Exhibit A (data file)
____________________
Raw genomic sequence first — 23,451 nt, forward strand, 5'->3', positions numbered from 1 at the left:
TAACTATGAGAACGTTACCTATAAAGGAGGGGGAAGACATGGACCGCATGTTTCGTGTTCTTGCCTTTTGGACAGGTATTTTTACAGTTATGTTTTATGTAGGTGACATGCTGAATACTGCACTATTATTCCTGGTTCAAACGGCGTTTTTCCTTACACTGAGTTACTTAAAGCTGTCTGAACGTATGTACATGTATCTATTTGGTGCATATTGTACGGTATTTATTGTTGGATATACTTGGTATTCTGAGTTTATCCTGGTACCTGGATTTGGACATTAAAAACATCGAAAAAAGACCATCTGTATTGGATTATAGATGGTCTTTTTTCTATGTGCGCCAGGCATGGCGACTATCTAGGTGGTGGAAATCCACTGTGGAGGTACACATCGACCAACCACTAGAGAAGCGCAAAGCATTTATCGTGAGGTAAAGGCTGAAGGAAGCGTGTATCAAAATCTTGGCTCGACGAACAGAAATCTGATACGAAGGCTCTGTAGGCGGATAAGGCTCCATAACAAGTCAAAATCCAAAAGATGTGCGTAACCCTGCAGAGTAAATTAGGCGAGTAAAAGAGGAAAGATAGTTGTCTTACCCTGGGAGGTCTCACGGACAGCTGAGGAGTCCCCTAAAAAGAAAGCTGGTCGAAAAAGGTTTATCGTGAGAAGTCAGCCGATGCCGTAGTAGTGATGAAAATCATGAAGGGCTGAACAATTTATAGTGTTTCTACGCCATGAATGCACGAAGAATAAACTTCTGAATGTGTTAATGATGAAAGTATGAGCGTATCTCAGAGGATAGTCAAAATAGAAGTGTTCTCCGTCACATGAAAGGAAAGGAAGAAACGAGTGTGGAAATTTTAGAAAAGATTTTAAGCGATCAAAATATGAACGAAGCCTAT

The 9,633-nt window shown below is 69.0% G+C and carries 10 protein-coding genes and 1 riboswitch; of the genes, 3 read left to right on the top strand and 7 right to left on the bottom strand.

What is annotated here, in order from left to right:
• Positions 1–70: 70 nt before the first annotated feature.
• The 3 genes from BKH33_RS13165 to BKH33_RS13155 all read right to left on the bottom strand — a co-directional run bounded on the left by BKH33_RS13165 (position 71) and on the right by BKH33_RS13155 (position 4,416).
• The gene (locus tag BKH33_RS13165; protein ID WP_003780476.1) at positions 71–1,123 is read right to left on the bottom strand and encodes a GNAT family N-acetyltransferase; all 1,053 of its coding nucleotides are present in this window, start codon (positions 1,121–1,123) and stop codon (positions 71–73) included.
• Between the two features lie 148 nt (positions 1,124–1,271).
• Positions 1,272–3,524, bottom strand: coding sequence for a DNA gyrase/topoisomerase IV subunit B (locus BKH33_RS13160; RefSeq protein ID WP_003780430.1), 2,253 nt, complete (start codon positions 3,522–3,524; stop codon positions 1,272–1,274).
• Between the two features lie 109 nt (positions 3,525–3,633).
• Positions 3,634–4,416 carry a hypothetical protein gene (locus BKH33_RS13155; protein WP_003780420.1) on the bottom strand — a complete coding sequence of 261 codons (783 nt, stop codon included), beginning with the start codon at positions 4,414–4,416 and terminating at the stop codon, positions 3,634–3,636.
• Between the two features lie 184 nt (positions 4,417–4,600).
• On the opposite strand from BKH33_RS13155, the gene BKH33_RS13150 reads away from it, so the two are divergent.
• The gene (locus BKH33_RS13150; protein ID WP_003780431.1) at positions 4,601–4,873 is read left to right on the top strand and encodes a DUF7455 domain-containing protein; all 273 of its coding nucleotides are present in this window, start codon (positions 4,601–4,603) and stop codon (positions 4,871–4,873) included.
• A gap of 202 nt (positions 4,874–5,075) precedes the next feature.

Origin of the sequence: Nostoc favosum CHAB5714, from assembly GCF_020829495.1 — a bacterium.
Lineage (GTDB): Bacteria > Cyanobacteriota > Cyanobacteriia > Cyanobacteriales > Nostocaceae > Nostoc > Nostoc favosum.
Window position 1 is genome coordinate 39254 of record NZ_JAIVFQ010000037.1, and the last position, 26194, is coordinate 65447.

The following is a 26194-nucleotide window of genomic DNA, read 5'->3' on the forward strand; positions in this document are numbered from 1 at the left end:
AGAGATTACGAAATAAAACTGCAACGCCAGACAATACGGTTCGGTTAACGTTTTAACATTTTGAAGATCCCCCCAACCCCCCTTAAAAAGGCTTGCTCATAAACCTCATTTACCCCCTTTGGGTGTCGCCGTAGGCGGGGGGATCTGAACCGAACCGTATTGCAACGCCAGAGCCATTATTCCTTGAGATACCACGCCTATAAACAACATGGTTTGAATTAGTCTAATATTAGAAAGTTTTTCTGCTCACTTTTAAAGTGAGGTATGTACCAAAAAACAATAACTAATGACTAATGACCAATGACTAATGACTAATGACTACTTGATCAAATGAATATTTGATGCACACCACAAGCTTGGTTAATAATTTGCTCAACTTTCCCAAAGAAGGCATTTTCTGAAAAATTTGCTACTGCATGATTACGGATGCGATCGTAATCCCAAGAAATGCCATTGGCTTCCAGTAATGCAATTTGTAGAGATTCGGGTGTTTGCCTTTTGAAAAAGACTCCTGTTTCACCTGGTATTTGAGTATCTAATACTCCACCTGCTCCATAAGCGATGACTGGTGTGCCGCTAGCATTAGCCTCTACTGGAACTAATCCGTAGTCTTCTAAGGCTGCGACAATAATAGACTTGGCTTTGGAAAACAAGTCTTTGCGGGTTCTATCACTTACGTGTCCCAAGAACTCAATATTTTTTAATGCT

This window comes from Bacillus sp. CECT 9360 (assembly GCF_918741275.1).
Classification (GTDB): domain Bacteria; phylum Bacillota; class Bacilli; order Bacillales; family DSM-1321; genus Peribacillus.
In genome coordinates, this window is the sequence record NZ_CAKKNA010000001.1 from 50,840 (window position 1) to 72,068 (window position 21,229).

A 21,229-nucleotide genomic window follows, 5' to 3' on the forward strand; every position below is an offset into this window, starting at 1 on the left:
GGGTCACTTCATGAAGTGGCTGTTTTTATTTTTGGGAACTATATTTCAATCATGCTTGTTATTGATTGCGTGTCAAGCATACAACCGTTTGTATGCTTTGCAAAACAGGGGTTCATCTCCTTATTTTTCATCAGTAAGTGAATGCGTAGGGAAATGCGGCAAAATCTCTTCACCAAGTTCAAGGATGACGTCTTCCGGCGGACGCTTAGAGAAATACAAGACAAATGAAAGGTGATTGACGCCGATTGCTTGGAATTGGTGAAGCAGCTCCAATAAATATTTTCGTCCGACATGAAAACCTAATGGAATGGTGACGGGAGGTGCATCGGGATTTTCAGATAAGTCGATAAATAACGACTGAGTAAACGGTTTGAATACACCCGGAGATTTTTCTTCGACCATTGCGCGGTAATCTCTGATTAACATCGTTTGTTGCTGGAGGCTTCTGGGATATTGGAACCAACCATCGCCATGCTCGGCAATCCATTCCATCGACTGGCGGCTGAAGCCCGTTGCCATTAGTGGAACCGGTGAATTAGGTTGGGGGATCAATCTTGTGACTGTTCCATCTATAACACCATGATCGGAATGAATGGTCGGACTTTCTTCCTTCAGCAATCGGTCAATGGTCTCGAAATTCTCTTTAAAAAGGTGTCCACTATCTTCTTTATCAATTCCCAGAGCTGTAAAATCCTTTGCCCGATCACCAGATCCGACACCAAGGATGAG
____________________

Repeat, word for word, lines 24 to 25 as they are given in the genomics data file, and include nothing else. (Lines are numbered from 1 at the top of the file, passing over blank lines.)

A 21,229-nucleotide genomic window follows, 5' to 3' on the forward strand; every position below is an offset into this window, starting at 1 on the left:
GGGTCACTTCATGAAGTGGCTGTTTTTATTTTTGGGAACTATATTTCAATCATGCTTGTTATTGATTGCGTGTCAAGCATACAACCGTTTGTATGCTTTGCAAAACAGGGGTTCATCTCCTTATTTTTCATCAGTAAGTGAATGCGTAGGGAAATGCGGCAAAATCTCTTCACCAAGTTCAAGGATGACGTCTTCCGGCGGACGCTTAGAGAAATACAAGACAAATGAAAGGTGATTGACGCCGATTGCTTGGAATTGGTGAAGCAGCTCCAATAAATATTTTCGTCCGACATGAAAACCTAATGGAATGGTGACGGGAGGTGCATCGGGATTTTCAGATAAGTCGATAAATAACGACTGAGTAAACGGTTTGAATACACCCGGAGATTTTTCTTCGACCATTGCGCGGTAATCTCTGATTAACATCGTTTGTTGCTGGAGGCTTCTGGGATATTGGAACCAACCATCGCCATGCTCGGCAATCCATTCCATCGACTGGCGGCTGAAGCCCGTTGCCATTAGTGGAACCGGTGAATTAGGTTGGGGGATCAATCTTGTGACTGTTCCATCTATAACACCATGATCGGAATGAATGGTCGGACTTTCTTCCTTCAGCAATCGGTCAATGGTCTCGAAATTCTCTTTAAAAAGGTGTCCACTATCTTCTTTATCAATTCCCAGAGCTGTAAAATCCTTTGCCCGATCACCAGATCCGACACCAAGGATGAG